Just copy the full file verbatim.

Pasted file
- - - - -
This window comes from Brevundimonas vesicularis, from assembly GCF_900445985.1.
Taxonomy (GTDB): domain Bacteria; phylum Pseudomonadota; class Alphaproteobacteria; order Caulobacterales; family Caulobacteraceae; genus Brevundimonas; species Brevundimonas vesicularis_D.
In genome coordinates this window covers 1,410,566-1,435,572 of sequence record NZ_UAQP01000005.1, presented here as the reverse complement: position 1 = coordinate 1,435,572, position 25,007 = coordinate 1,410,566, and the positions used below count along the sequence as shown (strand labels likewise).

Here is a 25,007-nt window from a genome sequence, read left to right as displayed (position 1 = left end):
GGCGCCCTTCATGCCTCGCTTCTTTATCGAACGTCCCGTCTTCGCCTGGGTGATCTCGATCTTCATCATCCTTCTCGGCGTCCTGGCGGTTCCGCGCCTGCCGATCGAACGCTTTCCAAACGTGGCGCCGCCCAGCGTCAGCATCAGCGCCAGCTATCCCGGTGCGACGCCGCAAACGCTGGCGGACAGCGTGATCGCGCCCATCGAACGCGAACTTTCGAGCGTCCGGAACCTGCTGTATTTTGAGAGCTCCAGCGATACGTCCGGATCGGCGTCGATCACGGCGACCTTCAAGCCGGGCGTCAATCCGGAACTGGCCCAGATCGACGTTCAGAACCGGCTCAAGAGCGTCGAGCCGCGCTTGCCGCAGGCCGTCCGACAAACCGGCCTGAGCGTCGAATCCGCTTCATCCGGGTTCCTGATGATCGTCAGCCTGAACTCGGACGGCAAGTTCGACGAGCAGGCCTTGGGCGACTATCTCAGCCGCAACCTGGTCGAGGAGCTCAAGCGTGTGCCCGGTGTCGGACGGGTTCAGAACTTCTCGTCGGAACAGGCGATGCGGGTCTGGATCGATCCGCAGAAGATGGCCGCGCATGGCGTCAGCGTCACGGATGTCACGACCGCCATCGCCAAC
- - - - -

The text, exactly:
This window comes from Brevundimonas vesicularis, from assembly GCF_900445985.1.
Taxonomy (GTDB): domain Bacteria; phylum Pseudomonadota; class Alphaproteobacteria; order Caulobacterales; family Caulobacteraceae; genus Brevundimonas; species Brevundimonas vesicularis_D.
In genome coordinates this window covers 1,410,566-1,435,572 of sequence record NZ_UAQP01000005.1, presented here as the reverse complement: position 1 = coordinate 1,435,572, position 25,007 = coordinate 1,410,566, and the positions used below count along the sequence as shown (strand labels likewise).

Here is a 25,007-nt window from a genome sequence, read left to right as displayed (position 1 = left end):
GGCGCCCTTCATGCCTCGCTTCTTTATCGAACGTCCCGTCTTCGCCTGGGTGATCTCGATCTTCATCATCCTTCTCGGCGTCCTGGCGGTTCCGCGCCTGCCGATCGAACGCTTTCCAAACGTGGCGCCGCCCAGCGTCAGCATCAGCGCCAGCTATCCCGGTGCGACGCCGCAAACGCTGGCGGACAGCGTGATCGCGCCCATCGAACGCGAACTTTCGAGCGTCCGGAACCTGCTGTATTTTGAGAGCTCCAGCGATACGTCCGGATCGGCGTCGATCACGGCGACCTTCAAGCCGGGCGTCAATCCGGAACTGGCCCAGATCGACGTTCAGAACCGGCTCAAGAGCGTCGAGCCGCGCTTGCCGCAGGCCGTCCGACAAACCGGCCTGAGCGTCGAATCCGCTTCATCCGGGTTCCTGATGATCGTCAGCCTGAACTCGGACGGCAAGTTCGACGAGCAGGCCTTGGGCGACTATCTCAGCCGCAACCTGGTCGAGGAGCTCAAGCGTGTGCCCGGTGTCGGACGGGTTCAGAACTTCTCGTCGGAACAGGCGATGCGGGTCTGGATCGATCCGCAGAAGATGGCCGCGCATGGCGTCAGCGTCACGGATGTCACGACCGCCATCGCCAAC